Friday, April 27, 2007

How to Avoid Sweepstakes Scams

The Federal Trade Commission (chief consumer protection agency of the U.S. government) has an alert on file warning consumers of sweepstakes scammers posing as government officials who would claim that their prey had won a prize, then ask for money in order to send it. The scammers would end up being the only ones to receive any money, and the would-be prize winner would be holding the bill. The alert goes on further to state several timeless ways that these scams can be avoided.

#1 Don't pay to collect sweepstakes winnings

If you are required to pay anything, then pass it by. Legitimate sweepstakes won't ask you to pay anything in order to receive your prize. Some promotional contests do ask for a shipping and handling fee... however, in the end, it is more often than not, a lot of red tape and extra fees which could end you up with nothing.

#2 Hold on to your money

Scammers will sometimes ask you to wire them money, or to overnight them a check or money order for quick delivery of your prize. No, no, no. These are not legitimate tactics. True sweepstakes sponsors want you to have a wonderful experience with their company and product, which does not include asking you to pay for their promotion in any way.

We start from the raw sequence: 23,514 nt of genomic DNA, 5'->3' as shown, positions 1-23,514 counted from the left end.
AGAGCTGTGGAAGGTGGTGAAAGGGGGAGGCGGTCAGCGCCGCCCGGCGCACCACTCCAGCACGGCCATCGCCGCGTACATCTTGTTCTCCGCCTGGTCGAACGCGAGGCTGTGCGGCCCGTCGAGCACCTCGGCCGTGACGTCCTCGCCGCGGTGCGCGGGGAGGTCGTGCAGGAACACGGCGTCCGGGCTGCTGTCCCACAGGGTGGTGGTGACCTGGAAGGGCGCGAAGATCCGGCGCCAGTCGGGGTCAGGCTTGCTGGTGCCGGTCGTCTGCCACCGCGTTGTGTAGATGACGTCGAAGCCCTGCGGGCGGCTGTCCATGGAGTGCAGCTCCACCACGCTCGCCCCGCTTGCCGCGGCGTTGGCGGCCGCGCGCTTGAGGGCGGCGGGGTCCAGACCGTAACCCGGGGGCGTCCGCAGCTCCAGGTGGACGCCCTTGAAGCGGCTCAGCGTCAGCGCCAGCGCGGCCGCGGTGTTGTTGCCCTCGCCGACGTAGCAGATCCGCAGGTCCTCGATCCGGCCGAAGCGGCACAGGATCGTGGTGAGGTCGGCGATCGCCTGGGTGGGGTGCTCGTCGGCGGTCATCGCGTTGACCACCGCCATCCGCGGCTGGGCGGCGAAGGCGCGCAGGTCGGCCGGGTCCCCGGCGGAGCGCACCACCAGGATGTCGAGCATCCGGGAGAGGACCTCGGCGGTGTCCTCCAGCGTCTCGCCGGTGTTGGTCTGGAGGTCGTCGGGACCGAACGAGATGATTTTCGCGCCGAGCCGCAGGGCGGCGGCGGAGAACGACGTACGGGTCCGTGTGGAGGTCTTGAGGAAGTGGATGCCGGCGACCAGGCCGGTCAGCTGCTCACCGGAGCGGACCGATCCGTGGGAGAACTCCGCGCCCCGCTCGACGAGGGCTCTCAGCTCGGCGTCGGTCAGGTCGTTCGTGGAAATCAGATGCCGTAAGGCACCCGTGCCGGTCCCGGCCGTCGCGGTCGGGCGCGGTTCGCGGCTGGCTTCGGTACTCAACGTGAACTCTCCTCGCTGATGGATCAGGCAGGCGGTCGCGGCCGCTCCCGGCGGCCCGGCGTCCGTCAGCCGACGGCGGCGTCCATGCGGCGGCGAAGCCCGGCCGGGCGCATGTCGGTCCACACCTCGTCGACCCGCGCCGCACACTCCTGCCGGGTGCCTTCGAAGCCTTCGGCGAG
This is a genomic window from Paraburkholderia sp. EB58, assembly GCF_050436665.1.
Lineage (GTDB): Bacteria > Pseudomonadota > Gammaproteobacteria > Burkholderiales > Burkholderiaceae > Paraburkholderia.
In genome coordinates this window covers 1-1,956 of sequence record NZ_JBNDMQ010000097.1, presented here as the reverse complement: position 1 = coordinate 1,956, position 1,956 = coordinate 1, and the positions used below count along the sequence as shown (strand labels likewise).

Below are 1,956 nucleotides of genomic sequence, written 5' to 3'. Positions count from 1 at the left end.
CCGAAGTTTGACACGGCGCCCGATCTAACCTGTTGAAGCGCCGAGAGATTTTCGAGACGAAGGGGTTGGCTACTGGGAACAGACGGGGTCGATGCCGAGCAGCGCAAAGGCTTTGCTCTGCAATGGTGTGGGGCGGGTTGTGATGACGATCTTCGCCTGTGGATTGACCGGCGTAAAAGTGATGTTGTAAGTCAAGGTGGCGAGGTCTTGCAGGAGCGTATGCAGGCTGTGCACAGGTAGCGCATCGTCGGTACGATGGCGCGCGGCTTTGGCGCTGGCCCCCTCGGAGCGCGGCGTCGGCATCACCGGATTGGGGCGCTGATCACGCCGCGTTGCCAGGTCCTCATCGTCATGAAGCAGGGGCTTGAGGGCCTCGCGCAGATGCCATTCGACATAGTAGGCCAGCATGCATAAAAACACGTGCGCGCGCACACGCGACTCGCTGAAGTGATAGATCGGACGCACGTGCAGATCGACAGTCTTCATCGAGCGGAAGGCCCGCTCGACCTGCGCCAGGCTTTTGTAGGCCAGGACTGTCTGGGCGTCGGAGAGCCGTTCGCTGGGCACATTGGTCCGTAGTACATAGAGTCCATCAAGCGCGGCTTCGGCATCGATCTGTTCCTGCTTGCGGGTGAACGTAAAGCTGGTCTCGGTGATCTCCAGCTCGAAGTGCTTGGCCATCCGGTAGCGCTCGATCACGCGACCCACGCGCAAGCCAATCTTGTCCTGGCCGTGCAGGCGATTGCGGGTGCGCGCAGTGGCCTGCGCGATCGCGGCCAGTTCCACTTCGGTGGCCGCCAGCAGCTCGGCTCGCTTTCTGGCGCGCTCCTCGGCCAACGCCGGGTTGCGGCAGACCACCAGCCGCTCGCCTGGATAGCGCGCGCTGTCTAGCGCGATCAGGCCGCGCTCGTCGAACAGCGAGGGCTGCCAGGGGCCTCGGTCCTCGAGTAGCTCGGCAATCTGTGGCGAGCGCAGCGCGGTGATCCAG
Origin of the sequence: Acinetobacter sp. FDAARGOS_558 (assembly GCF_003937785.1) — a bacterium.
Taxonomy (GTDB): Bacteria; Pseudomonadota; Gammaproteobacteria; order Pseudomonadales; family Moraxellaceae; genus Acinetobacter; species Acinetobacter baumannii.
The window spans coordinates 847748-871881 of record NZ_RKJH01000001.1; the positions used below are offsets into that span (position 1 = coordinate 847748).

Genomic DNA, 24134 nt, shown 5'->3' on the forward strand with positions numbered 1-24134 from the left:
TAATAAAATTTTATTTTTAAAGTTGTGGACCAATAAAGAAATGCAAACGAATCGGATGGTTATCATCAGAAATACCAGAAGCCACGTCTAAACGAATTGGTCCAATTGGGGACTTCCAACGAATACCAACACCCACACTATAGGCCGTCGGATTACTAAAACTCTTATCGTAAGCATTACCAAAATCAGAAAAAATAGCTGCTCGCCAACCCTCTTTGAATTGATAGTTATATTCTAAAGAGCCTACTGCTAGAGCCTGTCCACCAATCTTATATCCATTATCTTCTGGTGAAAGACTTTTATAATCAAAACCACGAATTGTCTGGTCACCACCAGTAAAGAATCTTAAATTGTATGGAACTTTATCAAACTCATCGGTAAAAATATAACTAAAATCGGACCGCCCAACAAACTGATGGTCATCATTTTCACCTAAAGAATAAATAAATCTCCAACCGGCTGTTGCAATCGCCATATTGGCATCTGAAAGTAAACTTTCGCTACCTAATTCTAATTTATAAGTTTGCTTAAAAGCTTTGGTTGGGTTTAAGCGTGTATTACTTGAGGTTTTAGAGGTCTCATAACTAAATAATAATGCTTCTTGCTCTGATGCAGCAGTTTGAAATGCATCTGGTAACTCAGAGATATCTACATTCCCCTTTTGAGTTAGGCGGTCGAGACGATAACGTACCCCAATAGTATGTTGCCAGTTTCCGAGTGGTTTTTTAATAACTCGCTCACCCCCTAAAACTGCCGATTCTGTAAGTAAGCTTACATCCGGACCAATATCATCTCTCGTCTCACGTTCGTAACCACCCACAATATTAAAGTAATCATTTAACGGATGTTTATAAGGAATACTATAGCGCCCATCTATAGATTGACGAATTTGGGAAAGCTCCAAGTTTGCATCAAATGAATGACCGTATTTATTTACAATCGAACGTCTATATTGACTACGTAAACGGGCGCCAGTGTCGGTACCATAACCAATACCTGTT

#3 Look-alikes aren't the real thing

If it looks, smells, and feels like an orange, then go ahead and eat it. However, in the sweepstakes realm, just because someone says your prize is insured doesn't necessarily ensure its delivery. Phonies can give false appearances, sometimes posing as being insured by a legitimate agency... which generally doesn't mean anything at all. So, don't let it lull you into a false sense of security.

#4 Phone numbers can deceive

Don't rely on your caller id to be a totally reliable source of information. Internet technology can allow scam artists to "disguise" their phone number so you won't know where they are calling from. Someone could have a number from Washington, D.C. show up on your telephone when they are really calling you from Siberia.

#5 Take control of the calls you receive

Place your telephone number on the do not call registry at or by calling 1-888-382-1222 to help reduce the amount of unwanted phone calls.

#6 File a complaint with the FTC

If you receive a suspicious winning phone call, file a complaint with the FTC at, or by calling 1-877-FTC-HELP. If possible, include the date and time of the call along with the name and/or telephone number of the organization that called you. Even if it is a phony number, enforcement officials may still be able to track it.

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